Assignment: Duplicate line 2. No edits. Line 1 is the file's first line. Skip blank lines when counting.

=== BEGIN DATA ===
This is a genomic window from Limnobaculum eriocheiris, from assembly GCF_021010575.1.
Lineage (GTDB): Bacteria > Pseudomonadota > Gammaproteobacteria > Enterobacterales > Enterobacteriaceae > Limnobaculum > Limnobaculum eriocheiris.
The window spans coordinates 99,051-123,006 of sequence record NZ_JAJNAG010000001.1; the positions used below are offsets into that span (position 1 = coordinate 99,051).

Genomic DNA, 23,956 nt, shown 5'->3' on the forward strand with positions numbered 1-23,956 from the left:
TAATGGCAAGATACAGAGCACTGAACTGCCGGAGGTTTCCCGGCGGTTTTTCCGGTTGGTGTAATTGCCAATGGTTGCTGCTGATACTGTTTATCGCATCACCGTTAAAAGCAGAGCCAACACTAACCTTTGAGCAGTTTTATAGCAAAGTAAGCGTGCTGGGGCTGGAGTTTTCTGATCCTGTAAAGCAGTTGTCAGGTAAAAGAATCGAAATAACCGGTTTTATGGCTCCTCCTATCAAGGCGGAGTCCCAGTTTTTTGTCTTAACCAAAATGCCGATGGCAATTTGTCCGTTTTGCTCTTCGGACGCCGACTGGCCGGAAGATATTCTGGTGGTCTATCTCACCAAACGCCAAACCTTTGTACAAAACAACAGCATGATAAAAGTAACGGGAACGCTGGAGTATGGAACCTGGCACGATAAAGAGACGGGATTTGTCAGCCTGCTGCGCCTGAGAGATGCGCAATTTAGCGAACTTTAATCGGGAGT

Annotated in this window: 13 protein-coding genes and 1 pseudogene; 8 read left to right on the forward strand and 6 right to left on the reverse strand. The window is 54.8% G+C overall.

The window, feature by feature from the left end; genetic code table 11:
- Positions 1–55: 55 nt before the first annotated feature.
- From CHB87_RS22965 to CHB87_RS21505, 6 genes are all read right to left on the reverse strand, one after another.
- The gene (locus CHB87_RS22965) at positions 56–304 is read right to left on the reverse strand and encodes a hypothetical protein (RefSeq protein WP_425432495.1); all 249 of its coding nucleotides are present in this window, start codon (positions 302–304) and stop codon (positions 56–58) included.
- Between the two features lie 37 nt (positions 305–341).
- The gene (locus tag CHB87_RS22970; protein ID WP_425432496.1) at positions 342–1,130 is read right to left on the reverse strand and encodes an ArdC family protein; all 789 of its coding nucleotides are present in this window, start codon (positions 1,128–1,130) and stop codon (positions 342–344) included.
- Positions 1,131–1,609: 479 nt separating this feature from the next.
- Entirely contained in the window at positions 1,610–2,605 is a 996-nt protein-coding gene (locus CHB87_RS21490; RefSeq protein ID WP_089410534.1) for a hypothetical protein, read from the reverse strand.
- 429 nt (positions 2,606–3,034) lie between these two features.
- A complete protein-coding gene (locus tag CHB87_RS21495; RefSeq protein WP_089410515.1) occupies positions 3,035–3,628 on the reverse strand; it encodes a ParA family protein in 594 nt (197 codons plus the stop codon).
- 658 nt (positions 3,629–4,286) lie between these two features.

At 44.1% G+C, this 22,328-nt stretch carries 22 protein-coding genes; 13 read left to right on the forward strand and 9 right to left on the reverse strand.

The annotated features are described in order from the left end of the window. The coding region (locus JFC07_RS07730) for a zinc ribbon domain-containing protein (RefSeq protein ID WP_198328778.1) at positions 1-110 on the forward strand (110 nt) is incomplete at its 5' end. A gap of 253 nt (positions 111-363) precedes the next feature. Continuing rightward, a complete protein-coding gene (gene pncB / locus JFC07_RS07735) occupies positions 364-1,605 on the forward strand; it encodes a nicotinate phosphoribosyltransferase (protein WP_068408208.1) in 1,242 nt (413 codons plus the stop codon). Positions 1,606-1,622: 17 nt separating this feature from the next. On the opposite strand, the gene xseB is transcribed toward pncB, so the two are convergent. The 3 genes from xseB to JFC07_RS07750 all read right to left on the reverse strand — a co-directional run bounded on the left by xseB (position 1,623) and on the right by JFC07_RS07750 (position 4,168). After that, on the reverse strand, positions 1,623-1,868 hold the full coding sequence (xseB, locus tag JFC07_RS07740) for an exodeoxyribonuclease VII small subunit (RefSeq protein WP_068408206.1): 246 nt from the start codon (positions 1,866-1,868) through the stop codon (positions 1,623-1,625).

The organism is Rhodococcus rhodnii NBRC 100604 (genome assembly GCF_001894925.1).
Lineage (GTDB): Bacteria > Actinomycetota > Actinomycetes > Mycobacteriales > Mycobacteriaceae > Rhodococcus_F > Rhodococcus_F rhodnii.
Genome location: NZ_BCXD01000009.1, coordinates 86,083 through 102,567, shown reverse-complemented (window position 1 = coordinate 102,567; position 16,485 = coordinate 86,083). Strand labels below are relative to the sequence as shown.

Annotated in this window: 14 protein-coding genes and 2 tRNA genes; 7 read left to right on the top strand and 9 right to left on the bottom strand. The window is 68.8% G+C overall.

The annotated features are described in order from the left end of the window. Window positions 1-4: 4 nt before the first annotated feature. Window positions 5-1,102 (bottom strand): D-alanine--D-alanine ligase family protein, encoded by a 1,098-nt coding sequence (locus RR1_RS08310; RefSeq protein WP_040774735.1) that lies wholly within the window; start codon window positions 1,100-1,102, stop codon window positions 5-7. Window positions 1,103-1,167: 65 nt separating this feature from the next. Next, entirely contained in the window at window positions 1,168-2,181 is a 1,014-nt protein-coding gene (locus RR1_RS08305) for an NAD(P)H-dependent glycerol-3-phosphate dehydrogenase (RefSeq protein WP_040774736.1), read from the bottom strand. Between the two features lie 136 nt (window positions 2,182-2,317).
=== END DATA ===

Lineage (GTDB): Bacteria > Pseudomonadota > Gammaproteobacteria > Enterobacterales > Enterobacteriaceae > Limnobaculum > Limnobaculum eriocheiris.